Double Standards

It’s common in the murkier realms of the web, to claim that ‘there are no girls on the internet.’ It’s an unpleasant meme that is used to celebrate the fact that everyone on the internet is presumed to be male, because women in real life have the unfair advantage of being desired, purely for being women. So, to bring attention to the fact that you are a woman is to state that you desire this advantage once again, and all the male attention that comes with it – so it is right that you are shamed for this audacity, or, at least, so runs the “logic.”

You see it everywhere, from online communities to Twitter, Facebook and Instagram. Two recent examples are entirely representative of the trend. On one popular online forum, when a particular woman uploaded a photo of herself with a baby owl on her shoulder to a social networking website, she happened to be wearing a vest – and so the moral arbiters of the internet swooped in immediately to castigate her for attention seeking, choosing rather to comment on the indecency of her having breasts than on the cute feathery ball nestled up on her shoulder. A moment later, a man shared a photo of Jennifer Lawrence in a low cut top, the comments all remarked on how perfect her body is.

It seems that women are condemned to be ashamed of their appearance and envious of others, while men are left sharing pictures of women to ogle and creep on amongst themselves. Not even necessarily just men, women are complicit too.

Anthropologist Claude Levi-Strauss had a theory about marriage, whereby women are traditionally exchanged between two families in order to cement social bonds between the men of those families. Feminism has (mostly) put paid to that kind of patriarchal nonsense, but what if men trading photos of women between themselves to strengthen their various bromances is just the latest incarnation of that?

It’s all part of a culture that demands that women are gazed at without confrontation, where women’s bodies are there for the sole purpose of being leered over by men. It explains, in part, why selfies are so often derided – a list of the most popular selfies of 2013 mocks women’s self-indulgence, and celebrates men’s achievements. A woman framing how she chooses to be seen poses an implicit threat to this natural order, and must be mocked, or stopped.

This naturally comes into play when referring to explicit photos of women. A woman who posts a photo of herself is a slut, a whore, or any other of those hideous terms designed to keep women in their place; a man who shares photos of his girlfriend or his ex-girlfriend is a hero. When the so-called king of revenge porn was finally brought to justice just before Christmas, it wasn’t for humiliating women, by publishing private candid shots in a public forum, it was for extorting money. His main crime in the eyes of the law was a financial one. Even though his website was reprehensible, at the end of the day, revenge porn is just the most extreme form of a mindset in which we are all complicit.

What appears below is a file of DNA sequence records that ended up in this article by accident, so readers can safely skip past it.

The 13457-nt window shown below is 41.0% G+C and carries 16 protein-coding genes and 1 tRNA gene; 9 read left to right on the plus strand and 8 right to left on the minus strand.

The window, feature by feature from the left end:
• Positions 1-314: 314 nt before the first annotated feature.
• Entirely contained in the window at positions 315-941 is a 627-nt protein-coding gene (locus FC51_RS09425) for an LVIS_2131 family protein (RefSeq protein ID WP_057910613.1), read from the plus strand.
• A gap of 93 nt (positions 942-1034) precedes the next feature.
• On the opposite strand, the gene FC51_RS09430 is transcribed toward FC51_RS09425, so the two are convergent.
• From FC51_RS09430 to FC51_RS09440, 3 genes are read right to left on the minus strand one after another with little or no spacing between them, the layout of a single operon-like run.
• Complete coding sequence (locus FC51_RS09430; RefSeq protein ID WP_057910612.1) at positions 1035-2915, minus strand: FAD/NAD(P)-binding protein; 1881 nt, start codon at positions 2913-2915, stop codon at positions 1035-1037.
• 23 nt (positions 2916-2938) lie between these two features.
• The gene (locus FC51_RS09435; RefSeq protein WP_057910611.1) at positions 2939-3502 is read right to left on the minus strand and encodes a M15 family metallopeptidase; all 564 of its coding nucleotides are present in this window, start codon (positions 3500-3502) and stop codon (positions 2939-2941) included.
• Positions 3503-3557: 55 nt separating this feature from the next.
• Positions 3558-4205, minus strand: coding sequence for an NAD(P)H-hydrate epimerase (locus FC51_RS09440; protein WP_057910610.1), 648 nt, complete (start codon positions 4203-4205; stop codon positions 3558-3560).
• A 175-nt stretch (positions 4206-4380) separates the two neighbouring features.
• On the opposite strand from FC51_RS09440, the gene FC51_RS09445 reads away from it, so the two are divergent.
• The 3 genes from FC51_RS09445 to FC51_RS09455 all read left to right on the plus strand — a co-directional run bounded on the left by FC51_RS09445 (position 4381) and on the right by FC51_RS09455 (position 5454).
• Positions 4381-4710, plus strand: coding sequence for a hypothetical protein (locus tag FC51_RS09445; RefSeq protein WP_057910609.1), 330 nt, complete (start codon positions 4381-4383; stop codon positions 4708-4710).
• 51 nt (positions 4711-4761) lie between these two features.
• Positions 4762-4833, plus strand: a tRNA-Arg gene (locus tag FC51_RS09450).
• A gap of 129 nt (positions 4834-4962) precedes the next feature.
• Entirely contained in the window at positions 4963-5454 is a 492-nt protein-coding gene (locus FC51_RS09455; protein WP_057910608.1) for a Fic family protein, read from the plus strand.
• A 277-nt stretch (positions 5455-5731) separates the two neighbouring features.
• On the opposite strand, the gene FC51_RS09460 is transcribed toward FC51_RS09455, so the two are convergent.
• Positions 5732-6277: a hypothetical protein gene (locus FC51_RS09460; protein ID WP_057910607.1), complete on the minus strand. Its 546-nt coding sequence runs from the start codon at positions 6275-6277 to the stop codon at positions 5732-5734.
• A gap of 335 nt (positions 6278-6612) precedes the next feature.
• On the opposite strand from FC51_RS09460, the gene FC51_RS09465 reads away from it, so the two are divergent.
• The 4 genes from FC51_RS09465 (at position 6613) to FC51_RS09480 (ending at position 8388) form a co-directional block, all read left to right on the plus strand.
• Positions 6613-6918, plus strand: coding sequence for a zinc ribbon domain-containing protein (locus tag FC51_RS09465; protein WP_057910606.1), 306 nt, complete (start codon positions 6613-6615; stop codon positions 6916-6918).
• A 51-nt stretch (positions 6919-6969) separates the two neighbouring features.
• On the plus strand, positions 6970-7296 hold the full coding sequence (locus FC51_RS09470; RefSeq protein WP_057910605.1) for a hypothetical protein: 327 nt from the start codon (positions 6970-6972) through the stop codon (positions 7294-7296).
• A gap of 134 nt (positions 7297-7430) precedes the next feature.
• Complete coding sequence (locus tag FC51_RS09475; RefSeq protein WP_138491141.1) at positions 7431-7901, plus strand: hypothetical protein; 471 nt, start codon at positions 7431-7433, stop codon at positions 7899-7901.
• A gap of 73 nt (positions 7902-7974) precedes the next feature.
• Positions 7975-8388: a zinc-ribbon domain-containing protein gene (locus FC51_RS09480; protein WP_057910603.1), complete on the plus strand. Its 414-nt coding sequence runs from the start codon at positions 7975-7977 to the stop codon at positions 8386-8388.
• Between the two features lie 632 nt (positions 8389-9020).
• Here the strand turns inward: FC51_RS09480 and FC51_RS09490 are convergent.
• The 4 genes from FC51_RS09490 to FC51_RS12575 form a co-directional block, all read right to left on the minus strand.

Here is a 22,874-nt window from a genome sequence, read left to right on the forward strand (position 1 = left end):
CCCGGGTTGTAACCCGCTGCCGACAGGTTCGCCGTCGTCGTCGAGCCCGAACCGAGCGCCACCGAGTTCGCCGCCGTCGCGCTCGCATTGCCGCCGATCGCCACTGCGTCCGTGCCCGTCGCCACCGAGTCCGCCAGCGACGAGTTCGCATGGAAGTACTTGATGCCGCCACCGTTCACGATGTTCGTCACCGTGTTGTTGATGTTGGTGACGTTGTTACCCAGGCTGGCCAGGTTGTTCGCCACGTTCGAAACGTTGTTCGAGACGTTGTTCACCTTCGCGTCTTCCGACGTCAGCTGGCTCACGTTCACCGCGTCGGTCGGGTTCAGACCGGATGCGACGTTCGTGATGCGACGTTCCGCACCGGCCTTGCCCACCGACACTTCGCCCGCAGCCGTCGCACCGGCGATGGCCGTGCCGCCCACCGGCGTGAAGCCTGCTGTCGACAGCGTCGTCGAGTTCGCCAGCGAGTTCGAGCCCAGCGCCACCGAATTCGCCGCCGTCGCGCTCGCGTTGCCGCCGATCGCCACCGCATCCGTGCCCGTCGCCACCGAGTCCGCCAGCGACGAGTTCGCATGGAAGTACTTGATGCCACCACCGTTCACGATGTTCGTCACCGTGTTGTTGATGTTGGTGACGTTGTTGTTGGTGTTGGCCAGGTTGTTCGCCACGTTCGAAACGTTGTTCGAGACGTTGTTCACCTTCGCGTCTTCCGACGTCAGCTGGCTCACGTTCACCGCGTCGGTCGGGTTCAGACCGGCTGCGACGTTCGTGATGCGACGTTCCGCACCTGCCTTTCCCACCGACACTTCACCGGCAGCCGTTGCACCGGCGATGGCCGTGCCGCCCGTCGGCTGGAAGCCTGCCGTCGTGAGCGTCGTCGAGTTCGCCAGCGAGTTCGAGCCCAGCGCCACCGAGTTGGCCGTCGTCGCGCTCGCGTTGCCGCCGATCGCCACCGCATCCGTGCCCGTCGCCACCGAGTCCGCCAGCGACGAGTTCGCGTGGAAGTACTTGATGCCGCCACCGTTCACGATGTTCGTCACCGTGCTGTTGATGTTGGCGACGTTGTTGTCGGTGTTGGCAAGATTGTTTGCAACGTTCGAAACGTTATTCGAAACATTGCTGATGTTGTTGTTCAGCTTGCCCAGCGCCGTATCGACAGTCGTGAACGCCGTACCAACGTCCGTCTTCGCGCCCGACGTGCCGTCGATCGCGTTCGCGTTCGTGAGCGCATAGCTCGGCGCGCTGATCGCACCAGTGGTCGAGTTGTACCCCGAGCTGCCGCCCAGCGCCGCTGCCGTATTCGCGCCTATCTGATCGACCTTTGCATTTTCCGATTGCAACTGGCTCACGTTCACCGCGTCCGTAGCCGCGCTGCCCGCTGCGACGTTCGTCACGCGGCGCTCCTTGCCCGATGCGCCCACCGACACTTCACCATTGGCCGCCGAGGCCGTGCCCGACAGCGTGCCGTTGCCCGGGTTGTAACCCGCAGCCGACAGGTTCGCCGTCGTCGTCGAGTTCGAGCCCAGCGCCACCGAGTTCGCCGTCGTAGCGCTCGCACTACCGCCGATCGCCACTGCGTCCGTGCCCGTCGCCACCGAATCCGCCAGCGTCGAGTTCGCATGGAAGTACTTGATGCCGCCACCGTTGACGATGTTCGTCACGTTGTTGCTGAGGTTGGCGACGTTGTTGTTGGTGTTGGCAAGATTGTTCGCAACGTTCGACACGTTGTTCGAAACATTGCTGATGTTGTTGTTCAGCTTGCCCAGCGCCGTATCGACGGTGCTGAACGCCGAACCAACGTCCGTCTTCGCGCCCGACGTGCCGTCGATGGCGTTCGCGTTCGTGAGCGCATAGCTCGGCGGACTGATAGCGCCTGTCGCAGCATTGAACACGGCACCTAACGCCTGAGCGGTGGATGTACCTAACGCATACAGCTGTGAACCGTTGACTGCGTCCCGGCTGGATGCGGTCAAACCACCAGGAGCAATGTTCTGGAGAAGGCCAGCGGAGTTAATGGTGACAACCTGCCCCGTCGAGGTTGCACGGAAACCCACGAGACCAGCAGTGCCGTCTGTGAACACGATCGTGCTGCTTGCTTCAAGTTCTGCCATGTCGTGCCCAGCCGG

A petition has been created by a student at the University of York to ban Revenge Porn. It will prove difficult to legislate against when we still find it acceptable to continue to trade in pictures of women, even without malice.

5 thoughts on “Double Standards

  1. Typical feminist trite, nothing here based on real evidence- just gut feelings and a few examples of some particularly nasty men -who apparently represent all males… Things like: “it seems women are condemned to be ashamed of their appearance”… What?? Seriously? How on earth can you make such a massive statement like that!! Evidence please! And not just examples of one internet forum where one picture was derided by some men….

  2. Dobby, alright, the article does have a lot of hyperbole, but the point it makes is legit. Revenge Porn is simply abusive and sick. Yeah, the “model” consented to the taking of the photos but clearly did not consent to it being published. Forcing sexual gratification without consent? Yeah it sounds a bit like something else to me too.

  3. Standard feminist logic. Something bad has happened to a woman, therefore it’s sexism.

    It never works like that when the shoe is on the other foot, though, does it?

  4. Surely the main thing that makes revenge porn difficult to legislate against is the fact that legislation that attempts to censor the internet often doesn’t work?

    The issues concerning the limits of California’s proposed revenge porn law certainly point towards a similar difficulty in getting a law that is anwhere near as broad as demanded in the petition above. Perhaps the practical problems of defining the limits of such a law is a larger barrier to legislation than anecdotal evidence of people “trading” in pictures of women?

  5. It’s a common fallacy that censoring the internet is nearly impossible. Try downloading child porn and see how long you last before you get a knock on the door. Revenge porn could be adequately dealt with if it was given the same resources, but there’s no political will to do anything about it.

    “Things like: “it seems women are condemned to be ashamed of their appearance”… What?? Seriously? How on earth can you make such a massive statement like that!! Evidence please!”

    Try the Daily Mail website? Or look at rates of self-harm and eating disorders? Or listen to women about their own experiences instead of assuming that your worldview is the right one?

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